2009 Worksheet_ Thermodynamics of glycolysis

2009 Worksheet_ Thermodynamics of glycolysis - metabolites....

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Worksheet #6: Thermodynamics of Glycolysis Consider reaction A below: Glyceraldehyde 3-phosphate + P i + NAD + 1,3-Bisphosphoglycerate + NADH + H + ∆G’ 0 ≈ 5kJ/mole a) Draw the structures for Glyceraldehyde 3-phosphate (G3P) and 1,3-Bisphosphoglycerate (1,3-BPG). b) Is this an Oxidation, Reduction or both? Why? c) Which step of glycolysis is it? What is the name of the enzyme that catalyzes this reaction? d) Is this reaction endergonic or exergonic under standard conditions? Why or why not? e) In the cytosol we have the following concentrations: [G3P] = 3μM; [NAD + ] = 5mM; [NADH] = 1mM; [P i ] = 15mM. In order for this reaction to occur in the cell what would [1,3BPG] have to be? f) Is your result from (e) the minimum or maximum concentration needed for the glycolytic reaction? How much 1,3-BPG would you need for the reaction to be part of gluconeogenesis? g) What is gluconeogenesis? h) Write out the reaction B that follows reaction A in glycolysis. Draw the structures of the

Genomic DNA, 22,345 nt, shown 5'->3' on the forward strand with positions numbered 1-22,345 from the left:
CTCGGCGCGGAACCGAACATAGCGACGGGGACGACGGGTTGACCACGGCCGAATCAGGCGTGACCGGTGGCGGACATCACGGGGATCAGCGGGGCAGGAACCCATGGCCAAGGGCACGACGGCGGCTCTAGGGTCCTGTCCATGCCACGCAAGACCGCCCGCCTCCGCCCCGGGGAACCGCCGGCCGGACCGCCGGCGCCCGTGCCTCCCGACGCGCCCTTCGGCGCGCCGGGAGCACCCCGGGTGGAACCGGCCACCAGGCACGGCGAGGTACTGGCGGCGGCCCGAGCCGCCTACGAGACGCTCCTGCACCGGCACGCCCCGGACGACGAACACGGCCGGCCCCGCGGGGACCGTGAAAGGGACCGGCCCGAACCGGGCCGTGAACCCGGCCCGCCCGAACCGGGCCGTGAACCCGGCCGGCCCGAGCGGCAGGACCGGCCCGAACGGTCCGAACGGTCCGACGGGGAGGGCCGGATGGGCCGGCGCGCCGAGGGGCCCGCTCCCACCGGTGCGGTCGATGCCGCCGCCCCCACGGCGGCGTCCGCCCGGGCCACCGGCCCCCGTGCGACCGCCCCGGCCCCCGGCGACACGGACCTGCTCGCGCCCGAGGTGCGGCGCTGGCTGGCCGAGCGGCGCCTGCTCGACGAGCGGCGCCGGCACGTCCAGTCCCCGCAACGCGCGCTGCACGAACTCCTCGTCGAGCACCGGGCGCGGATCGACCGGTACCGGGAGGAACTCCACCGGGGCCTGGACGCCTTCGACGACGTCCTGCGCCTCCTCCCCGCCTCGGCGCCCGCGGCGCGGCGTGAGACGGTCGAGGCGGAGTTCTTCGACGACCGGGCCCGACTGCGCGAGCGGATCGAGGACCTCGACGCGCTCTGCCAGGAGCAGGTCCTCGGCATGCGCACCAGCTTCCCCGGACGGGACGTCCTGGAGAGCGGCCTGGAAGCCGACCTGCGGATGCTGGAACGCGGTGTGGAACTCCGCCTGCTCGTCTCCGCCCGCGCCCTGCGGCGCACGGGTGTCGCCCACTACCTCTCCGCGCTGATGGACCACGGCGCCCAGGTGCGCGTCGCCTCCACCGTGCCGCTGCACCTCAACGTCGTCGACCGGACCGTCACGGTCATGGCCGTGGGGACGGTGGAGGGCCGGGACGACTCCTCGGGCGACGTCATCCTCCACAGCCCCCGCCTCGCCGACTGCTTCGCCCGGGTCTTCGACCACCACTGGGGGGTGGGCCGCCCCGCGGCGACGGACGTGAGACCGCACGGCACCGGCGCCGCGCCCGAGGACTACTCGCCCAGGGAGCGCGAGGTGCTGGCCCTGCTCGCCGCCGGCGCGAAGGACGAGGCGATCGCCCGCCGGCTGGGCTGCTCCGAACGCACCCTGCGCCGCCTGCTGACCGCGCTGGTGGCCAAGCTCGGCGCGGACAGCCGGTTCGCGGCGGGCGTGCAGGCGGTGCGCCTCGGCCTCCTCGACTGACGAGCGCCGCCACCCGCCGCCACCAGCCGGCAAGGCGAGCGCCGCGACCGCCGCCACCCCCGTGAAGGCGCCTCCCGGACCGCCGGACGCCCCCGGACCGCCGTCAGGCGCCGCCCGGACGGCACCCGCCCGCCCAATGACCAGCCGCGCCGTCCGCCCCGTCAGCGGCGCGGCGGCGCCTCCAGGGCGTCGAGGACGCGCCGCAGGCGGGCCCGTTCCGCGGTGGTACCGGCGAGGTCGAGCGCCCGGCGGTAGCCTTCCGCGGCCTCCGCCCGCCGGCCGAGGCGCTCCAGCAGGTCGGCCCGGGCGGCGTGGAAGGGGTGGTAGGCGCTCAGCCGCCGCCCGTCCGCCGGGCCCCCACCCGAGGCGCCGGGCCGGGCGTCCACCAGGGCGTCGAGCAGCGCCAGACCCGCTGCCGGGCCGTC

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Unformatted text preview: metabolites. What is the name of the enzyme? Is it an oxidation, reduction, both? i) This reaction is much more favorable with G 0 -20 kJ/mole. What would Q have to be in order for this reaction to proceed in the forward direction? j) What is Q under the conditions in the cell, if [glycerate 3-phosphate] = 13.5 M; [ADP] = 1mM; [ATP] = 10mM and [1,3BPG] = from (e)? Will the reaction occur with the concentration of 1,3-BPG obtained in (e)? k) How many moles of ATP (for each mole of glucose) does this step in glycolysis produce? l) Steps 6 and 7 in glycoysis constitute an energy-coupling process. What is the common intermediate? Why is it coupled? m) What is the combined G ? Write the NET equation and the NET mass-action ratio (Q) for steps 6 and 7. n) What is NET G for the combined reaction? What is the advantage of that value?...
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This note was uploaded on 02/02/2010 for the course BIOCHEM Biochem440 taught by Professor Dr.klevit during the Winter '09 term at University of Washington.

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